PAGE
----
“He’s had a label off and on for the last 15 or 20 years and he’s put out things on occasion, working with Van Dyke Parks and worked with a band from Southeast Asia [Dengue Fever]. The Soulsuckers sessions, Mike had been talking about putting out since as long as 15 years ago. We go in and do a real mix on it because we only had two old cassette tapes that were rough mixes on the night we recorded it.”
The album and song reflect the friendship of the group and the creativity they had to compile the different songs.
“I think that record really captures the fun that we were all having doing it,” he says. “Jeffrey’s sense of humor was really infectious. And you know, we all continued to drink as the night went on. It’s my recollection that we started with the Willie Nelson song [‘Not Supposed to Be That Way”], because that was a song that he was ostensibly contributing to the country-punk compilation. We did two takes on that, both of which are on the Soulsuckers record, and then we did ‘Walking Down the Street Doin’ My Thing,’ which he taught to the guys in the studio.”
The song was mostly performed on the spot in the studio. Improvisation in the songs, as you’ll hear, is high.
“To my knowledge, he hadn’t shown those guys the music or the song before coming in there,” Desjardins says. “I don’t remember if he had the lyrics written out or if he just remembered them extemporaneously. As you see in the two Willie Nelson versions, he started improvising lyrics that Willie Nelson did not write in that song. He had been reading a lot of William Burroughs, so he’s inserting William Burroughs type imagery from Naked Lunch and other kinds of surreal things he’d been reading—stream of consciousness stuff—and as the evening more on, we wanted to keep playing music and Jeffrey wanted to do ‘Shake, Rattle, and Roll,’ and I ended up singing lead vocals with him. Jeffrey was just basically singing ‘Shake, rattle, and roll,’ over and over, and then I was improvising scat-type jazz and blues singing. I was just drunk enough to kind of make it work a little bit, then Kid was in there for that song and was doing a “ba-ba-ba-ba-baby,” real low, low voice. You can hear him a few times.”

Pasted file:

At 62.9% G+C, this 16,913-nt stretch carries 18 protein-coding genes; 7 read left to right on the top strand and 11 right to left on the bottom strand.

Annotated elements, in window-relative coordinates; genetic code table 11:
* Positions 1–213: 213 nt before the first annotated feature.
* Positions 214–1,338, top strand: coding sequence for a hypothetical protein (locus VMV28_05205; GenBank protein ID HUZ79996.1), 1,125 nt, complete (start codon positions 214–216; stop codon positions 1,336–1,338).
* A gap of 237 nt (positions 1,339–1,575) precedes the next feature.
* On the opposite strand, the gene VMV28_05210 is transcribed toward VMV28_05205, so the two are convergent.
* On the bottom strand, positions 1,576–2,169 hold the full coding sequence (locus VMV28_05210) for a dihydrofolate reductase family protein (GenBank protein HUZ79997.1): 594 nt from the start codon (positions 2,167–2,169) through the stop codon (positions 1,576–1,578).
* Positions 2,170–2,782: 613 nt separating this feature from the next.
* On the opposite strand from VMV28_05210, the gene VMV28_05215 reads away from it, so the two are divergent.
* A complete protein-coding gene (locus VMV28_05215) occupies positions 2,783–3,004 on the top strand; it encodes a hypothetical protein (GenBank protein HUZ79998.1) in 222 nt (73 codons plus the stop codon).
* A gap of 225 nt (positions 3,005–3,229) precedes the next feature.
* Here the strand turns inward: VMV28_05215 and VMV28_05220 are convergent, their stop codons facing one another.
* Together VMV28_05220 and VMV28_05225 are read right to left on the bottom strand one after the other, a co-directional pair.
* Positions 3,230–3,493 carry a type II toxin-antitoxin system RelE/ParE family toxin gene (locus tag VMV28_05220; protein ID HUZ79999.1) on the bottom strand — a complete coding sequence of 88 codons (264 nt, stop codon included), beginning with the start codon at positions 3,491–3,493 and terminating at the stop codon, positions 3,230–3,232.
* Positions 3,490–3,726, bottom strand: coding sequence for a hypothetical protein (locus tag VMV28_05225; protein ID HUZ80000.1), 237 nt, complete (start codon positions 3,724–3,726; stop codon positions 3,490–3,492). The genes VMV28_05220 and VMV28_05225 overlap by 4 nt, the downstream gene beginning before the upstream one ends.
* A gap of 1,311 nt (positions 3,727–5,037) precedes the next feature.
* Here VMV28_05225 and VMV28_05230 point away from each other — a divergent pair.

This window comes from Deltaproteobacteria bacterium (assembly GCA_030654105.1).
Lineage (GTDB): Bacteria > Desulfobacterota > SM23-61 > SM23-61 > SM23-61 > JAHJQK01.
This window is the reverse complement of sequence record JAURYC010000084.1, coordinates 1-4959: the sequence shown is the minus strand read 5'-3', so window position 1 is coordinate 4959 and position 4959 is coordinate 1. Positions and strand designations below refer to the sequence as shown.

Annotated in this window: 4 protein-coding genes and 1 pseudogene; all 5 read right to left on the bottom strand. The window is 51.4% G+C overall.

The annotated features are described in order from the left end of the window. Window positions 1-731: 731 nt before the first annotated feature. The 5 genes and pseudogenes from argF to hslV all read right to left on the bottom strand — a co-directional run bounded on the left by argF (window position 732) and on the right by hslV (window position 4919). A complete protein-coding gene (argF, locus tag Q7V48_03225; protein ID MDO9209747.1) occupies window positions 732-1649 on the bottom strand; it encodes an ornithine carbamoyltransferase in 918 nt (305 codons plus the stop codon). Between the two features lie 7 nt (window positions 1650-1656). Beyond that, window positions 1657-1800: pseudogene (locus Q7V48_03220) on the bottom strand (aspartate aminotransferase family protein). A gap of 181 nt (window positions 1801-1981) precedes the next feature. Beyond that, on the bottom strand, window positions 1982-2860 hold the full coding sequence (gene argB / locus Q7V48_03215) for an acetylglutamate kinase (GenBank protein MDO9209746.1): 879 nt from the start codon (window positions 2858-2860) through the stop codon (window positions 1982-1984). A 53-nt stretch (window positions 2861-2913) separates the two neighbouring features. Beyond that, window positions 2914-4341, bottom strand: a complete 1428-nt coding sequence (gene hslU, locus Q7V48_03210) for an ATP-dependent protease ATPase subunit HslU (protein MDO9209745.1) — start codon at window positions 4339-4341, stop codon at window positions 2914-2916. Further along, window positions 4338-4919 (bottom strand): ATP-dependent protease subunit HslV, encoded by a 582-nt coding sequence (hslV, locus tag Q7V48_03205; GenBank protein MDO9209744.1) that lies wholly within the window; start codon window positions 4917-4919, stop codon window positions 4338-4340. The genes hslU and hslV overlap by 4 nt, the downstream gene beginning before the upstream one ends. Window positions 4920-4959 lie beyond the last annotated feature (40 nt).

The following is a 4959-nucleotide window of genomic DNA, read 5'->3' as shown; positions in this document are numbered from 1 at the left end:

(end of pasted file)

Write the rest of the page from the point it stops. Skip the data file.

Recording continued until the group was too imbibed to remember lyrics.
“After that, we still hadn’t had enough. We did “Bad Moon Rising,” which neither Jeffrey or I could remember the lyrics and we were both singing lead vocal on that. And then I think we ran out of tape. We were all set to get to the point where we were too inebriated to continue,” he says.
Making music while drunk doesn’t always work well, but in the case of Soulsuckers on Parade, they made something truly special.
“It’s so entertaining. I mean, usually, when people record when they’re that drunk, they’re not really entertaining,” Desjardins says. “Believe me: I used to see Jeff perform with the Gun Club when he was really drunk and there were times where he shouldn’t have been on stage, in my opinion, but here he was just on, you know? He was switched on and he remembered enough stuff and he was coming up with enough improvised stuff that was really genuinely funny.”
Soulsuckers on Parade is out from Minky Records Saturday, July 17, for this year’s second Record Store Day drop.